2010-09-02

Desaturate now!

Since Apple released iTunes 10 yesterday, some people with far too much time on their hands have complained about Apple’s decision to remove color from the iTunes user interface. “Grayscale icons are harder to identify than color icons,” they whine, “low contrast icons and UI elements are more difficult to read!”

Humbug!

These complaints are groundless and hysterical. The geniuses at Apple knows what they’re doing. These are the user interface professionals, remember? You know—the same perfectionists who invented the fucking GUI? Apple doesn’t make mistakes when it comes to the user interface of one of the company’s most vital applications! Trust Apple, and update your personal preferences. Color UIs were just a passing fancy, anyway.

I have long wondered when Apple would jump on the desaturation bandwagon. IBM boldly removed color from its UIs years ago. A directive was handed down that all user interfaces were to be harmonized—all across IBM Software Group. Professional graphic artists were brought in to do the meticulous and painstaking work of replacing confusingly colorful UIs with broad swaths of beautiful grayness (and subtle hints of blue). I am glad to see that Apple has finally chosen to embrace IBM’s proven leadership in user interface design.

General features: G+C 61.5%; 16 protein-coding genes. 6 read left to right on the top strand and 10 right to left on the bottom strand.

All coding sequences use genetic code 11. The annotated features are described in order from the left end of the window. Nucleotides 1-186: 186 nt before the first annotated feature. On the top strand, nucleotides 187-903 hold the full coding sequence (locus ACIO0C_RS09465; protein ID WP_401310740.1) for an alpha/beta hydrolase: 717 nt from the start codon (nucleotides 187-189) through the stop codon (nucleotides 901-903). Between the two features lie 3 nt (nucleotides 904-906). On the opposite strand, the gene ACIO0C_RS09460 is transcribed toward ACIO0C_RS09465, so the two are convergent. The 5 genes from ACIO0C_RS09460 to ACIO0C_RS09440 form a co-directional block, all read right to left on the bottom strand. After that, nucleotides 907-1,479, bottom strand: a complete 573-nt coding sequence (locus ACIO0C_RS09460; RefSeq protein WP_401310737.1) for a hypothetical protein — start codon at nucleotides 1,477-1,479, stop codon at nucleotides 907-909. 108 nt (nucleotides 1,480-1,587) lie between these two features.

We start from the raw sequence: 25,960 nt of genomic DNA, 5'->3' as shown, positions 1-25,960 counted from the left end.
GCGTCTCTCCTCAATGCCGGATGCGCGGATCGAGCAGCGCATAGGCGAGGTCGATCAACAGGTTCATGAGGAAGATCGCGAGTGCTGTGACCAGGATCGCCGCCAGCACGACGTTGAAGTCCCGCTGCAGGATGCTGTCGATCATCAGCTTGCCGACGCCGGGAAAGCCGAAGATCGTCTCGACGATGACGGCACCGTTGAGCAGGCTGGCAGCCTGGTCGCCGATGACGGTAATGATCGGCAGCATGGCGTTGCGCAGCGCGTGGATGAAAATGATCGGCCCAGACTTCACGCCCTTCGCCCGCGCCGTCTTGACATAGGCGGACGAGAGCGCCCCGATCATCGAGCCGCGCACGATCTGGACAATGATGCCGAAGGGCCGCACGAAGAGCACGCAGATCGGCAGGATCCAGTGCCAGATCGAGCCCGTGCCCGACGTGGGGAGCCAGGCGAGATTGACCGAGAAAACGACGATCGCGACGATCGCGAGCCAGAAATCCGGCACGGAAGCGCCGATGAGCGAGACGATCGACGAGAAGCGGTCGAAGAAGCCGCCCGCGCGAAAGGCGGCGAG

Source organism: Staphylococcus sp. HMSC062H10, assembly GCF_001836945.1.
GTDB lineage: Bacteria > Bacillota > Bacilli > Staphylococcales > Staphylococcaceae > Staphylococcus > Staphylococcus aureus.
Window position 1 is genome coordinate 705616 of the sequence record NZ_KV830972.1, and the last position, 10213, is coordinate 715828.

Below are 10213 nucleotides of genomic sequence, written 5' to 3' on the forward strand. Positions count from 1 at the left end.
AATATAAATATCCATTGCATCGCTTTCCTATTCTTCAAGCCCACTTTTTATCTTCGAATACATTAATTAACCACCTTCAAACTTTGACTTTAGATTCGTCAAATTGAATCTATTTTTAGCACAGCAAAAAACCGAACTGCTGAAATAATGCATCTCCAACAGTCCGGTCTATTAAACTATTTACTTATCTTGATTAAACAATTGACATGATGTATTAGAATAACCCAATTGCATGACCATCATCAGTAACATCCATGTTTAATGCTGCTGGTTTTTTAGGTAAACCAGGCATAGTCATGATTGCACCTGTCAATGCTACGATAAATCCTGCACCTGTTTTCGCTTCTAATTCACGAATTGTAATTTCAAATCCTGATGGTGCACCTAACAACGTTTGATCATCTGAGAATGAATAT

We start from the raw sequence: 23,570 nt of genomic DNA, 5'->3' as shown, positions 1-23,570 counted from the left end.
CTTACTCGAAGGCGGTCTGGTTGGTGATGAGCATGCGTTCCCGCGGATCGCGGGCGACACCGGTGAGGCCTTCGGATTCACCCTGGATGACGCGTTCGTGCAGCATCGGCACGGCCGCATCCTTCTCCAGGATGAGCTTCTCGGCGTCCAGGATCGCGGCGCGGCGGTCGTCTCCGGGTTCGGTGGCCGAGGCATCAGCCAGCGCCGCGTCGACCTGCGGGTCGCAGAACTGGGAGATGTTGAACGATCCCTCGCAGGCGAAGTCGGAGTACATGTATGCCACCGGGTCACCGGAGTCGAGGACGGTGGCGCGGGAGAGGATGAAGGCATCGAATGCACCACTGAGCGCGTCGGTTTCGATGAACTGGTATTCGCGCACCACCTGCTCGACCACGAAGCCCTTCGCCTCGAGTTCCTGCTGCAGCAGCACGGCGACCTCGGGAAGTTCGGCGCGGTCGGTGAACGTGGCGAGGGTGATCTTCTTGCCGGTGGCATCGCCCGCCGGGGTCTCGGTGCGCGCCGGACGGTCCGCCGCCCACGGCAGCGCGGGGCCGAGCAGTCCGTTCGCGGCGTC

My only small quibble would be that the iTunes 10 user interface still has too much color. I suggest that Apple follow through with what it has started, and complete the job of removing color from the UI. The capacity display for connected iOS devices is one of the worst offenders.


It’s so gaudy and crass, like a cheap toy prize from a gumball machine. All those colors, screaming for attention! They are more likely to distract and confuse users than to help them. Moreover, even if colors do help the user, relying color cues in the user interface amounts to discrimination against those with color vision impairments.


I’m sure you’ll agree that my proposed improvement is much more professional looking, conveying all the necessary information through a subtle yet rich palette of shades of gray.

Keep up the good work, Apple!

1 comment:

Leo said...

You are wrong.